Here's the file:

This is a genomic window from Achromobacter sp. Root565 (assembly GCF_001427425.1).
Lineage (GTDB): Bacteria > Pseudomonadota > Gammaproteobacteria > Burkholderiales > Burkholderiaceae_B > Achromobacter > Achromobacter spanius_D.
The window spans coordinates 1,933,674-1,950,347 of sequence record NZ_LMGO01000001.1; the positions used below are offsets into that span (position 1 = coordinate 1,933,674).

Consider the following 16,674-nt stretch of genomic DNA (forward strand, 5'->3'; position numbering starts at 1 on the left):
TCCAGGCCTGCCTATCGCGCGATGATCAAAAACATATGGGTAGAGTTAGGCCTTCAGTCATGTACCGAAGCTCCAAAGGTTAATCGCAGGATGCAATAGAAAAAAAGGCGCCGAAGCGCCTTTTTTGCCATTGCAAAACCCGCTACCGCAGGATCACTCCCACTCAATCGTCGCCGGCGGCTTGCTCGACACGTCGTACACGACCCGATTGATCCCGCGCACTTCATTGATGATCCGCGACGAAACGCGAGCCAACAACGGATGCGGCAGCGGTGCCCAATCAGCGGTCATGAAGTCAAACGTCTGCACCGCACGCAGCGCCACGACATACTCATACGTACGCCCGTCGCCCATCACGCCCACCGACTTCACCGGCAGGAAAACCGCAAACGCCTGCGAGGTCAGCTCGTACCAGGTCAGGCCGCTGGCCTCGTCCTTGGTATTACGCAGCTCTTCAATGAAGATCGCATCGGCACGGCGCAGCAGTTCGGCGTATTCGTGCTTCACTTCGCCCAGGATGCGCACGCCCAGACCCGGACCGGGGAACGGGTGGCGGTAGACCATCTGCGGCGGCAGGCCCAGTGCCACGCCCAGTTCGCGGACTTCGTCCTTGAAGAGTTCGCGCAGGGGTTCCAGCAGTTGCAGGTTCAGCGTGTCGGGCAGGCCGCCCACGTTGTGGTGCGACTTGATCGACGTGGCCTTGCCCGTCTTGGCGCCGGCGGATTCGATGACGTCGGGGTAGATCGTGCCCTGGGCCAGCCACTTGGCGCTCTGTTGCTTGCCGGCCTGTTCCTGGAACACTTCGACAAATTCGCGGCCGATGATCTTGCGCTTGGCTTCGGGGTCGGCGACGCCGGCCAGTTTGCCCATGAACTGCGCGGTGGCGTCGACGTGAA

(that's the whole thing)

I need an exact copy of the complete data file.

This is a genomic window from Achromobacter sp. Root565 (assembly GCF_001427425.1).
Lineage (GTDB): Bacteria > Pseudomonadota > Gammaproteobacteria > Burkholderiales > Burkholderiaceae_B > Achromobacter > Achromobacter spanius_D.
The window spans coordinates 1,933,674-1,950,347 of sequence record NZ_LMGO01000001.1; the positions used below are offsets into that span (position 1 = coordinate 1,933,674).

Consider the following 16,674-nt stretch of genomic DNA (forward strand, 5'->3'; position numbering starts at 1 on the left):
TCCAGGCCTGCCTATCGCGCGATGATCAAAAACATATGGGTAGAGTTAGGCCTTCAGTCATGTACCGAAGCTCCAAAGGTTAATCGCAGGATGCAATAGAAAAAAAGGCGCCGAAGCGCCTTTTTTGCCATTGCAAAACCCGCTACCGCAGGATCACTCCCACTCAATCGTCGCCGGCGGCTTGCTCGACACGTCGTACACGACCCGATTGATCCCGCGCACTTCATTGATGATCCGCGACGAAACGCGAGCCAACAACGGATGCGGCAGCGGTGCCCAATCAGCGGTCATGAAGTCAAACGTCTGCACCGCACGCAGCGCCACGACATACTCATACGTACGCCCGTCGCCCATCACGCCCACCGACTTCACCGGCAGGAAAACCGCAAACGCCTGCGAGGTCAGCTCGTACCAGGTCAGGCCGCTGGCCTCGTCCTTGGTATTACGCAGCTCTTCAATGAAGATCGCATCGGCACGGCGCAGCAGTTCGGCGTATTCGTGCTTCACTTCGCCCAGGATGCGCACGCCCAGACCCGGACCGGGGAACGGGTGGCGGTAGACCATCTGCGGCGGCAGGCCCAGTGCCACGCCCAGTTCGCGGACTTCGTCCTTGAAGAGTTCGCGCAGGGGTTCCAGCAGTTGCAGGTTCAGCGTGTCGGGCAGGCCGCCCACGTTGTGGTGCGACTTGATCGACGTGGCCTTGCCCGTCTTGGCGCCGGCGGATTCGATGACGTCGGGGTAGATCGTGCCCTGGGCCAGCCACTTGGCGCTCTGTTGCTTGCCGGCCTGTTCCTGGAACACTTCGACAAATTCGCGGCCGATGATCTTGCGCTTGGCTTCGGGGTCGGCGACGCCGGCCAGTTTGCCCATGAACTGCGCGGTGGCGTCGACGTGAA